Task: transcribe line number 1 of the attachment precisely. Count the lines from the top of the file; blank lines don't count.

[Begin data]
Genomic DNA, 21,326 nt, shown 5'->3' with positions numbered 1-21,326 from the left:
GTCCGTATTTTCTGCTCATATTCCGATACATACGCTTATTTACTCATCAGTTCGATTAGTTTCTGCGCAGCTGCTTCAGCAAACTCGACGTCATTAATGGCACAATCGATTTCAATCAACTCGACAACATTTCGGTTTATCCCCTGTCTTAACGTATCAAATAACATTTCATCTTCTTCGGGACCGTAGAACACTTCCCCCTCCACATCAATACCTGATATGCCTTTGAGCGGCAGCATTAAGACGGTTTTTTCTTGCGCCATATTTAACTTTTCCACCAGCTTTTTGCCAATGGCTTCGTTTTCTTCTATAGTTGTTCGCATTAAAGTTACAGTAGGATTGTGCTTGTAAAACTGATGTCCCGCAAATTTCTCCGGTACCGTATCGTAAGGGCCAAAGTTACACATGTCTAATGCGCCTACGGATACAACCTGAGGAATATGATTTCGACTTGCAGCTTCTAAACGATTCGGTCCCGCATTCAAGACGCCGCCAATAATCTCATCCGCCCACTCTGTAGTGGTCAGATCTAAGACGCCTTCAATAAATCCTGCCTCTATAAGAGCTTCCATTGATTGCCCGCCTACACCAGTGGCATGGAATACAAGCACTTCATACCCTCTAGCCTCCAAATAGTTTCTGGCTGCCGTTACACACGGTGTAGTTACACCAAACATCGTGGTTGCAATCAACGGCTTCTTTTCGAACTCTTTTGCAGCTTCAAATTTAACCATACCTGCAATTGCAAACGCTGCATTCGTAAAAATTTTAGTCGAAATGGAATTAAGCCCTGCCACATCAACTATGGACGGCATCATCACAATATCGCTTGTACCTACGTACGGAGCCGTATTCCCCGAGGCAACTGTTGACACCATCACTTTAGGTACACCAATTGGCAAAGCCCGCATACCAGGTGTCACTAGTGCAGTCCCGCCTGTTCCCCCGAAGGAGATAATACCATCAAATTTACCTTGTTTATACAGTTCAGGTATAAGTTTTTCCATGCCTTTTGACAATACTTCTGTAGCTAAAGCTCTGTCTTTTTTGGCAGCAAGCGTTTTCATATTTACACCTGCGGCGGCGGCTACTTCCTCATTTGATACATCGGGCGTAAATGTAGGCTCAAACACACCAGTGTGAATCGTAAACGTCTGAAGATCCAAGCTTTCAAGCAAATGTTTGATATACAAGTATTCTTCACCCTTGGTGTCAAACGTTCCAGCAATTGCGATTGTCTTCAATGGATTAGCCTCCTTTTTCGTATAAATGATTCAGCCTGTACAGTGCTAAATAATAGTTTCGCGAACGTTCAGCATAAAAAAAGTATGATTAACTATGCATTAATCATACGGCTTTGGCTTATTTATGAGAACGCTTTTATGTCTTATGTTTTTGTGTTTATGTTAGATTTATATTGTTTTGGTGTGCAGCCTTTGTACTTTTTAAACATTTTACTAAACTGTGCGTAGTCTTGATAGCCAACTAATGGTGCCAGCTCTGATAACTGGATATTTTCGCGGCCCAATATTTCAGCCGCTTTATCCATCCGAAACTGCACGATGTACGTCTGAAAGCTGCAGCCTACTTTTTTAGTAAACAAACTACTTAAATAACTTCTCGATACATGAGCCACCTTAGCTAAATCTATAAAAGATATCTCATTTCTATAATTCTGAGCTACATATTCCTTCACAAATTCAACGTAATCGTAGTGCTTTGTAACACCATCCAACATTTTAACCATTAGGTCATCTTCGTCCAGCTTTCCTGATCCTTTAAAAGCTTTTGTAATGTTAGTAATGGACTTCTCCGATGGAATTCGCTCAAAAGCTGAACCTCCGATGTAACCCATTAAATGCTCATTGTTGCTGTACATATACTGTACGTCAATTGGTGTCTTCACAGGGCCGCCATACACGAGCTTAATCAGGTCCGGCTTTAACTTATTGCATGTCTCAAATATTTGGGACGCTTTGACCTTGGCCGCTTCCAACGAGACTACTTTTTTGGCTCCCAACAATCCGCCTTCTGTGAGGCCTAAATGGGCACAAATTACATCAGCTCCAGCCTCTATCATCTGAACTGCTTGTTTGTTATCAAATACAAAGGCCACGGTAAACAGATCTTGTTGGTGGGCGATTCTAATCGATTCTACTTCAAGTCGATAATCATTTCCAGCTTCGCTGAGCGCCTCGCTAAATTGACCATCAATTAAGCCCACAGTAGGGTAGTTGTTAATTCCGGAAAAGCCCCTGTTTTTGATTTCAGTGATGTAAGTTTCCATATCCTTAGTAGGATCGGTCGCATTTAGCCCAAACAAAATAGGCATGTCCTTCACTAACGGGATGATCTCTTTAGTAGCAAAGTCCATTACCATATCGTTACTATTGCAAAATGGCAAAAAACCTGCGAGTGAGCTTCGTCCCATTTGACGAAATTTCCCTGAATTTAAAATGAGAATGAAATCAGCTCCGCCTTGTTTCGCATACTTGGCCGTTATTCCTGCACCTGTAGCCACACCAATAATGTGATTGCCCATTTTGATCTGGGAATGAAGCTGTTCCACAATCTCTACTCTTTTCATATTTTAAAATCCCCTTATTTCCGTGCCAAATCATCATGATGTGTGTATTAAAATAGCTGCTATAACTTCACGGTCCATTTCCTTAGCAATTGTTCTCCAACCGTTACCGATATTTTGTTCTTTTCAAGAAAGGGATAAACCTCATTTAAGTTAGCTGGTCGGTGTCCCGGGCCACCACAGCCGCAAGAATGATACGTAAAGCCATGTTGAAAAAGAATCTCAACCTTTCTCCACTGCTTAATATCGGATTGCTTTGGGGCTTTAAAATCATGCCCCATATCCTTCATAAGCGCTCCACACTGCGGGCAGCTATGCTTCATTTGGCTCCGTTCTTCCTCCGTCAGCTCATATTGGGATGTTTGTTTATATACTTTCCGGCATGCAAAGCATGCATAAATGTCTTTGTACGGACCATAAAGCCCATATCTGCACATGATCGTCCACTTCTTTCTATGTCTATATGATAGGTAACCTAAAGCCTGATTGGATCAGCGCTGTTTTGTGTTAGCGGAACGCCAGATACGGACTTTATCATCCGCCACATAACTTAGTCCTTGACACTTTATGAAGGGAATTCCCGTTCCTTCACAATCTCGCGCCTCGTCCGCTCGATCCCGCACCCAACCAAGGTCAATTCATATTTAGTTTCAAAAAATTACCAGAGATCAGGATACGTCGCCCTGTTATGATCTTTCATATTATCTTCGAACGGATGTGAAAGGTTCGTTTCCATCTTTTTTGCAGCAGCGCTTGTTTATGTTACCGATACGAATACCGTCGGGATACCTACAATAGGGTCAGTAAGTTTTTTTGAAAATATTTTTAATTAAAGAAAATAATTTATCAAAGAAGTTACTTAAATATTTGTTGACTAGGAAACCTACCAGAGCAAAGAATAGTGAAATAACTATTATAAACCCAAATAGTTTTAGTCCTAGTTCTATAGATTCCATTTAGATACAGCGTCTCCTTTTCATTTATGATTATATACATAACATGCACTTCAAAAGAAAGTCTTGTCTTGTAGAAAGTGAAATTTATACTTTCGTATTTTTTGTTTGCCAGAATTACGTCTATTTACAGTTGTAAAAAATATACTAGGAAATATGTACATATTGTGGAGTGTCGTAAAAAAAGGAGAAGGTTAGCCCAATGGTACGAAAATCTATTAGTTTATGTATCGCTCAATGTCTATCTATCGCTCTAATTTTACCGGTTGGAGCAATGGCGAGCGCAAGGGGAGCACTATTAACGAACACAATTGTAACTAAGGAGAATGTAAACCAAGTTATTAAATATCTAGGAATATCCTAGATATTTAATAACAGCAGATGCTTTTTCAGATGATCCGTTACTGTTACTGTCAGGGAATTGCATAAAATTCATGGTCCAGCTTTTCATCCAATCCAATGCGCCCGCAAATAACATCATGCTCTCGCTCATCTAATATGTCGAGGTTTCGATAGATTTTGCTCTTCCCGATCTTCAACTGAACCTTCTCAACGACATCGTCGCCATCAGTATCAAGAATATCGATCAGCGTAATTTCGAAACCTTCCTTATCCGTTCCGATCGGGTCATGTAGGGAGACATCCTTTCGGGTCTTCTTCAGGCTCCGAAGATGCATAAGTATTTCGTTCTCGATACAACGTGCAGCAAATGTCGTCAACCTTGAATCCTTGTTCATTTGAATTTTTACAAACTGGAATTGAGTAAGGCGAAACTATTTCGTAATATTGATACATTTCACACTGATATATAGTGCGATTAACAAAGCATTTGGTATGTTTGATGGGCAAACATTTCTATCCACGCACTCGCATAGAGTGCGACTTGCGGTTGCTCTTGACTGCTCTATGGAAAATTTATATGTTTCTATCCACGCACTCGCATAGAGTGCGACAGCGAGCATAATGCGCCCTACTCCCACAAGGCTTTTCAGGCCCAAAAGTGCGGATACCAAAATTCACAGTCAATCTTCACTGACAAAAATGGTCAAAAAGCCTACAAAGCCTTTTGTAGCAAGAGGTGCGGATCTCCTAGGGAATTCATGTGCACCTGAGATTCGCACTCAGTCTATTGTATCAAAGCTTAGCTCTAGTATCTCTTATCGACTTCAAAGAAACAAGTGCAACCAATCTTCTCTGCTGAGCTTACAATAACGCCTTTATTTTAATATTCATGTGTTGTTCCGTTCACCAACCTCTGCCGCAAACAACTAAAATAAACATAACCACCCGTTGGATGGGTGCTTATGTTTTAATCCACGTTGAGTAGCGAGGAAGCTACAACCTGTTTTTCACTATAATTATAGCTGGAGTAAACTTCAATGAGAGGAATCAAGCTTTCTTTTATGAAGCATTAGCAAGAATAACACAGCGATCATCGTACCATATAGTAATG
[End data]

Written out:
Genomic DNA, 21,326 nt, shown 5'->3' with positions numbered 1-21,326 from the left: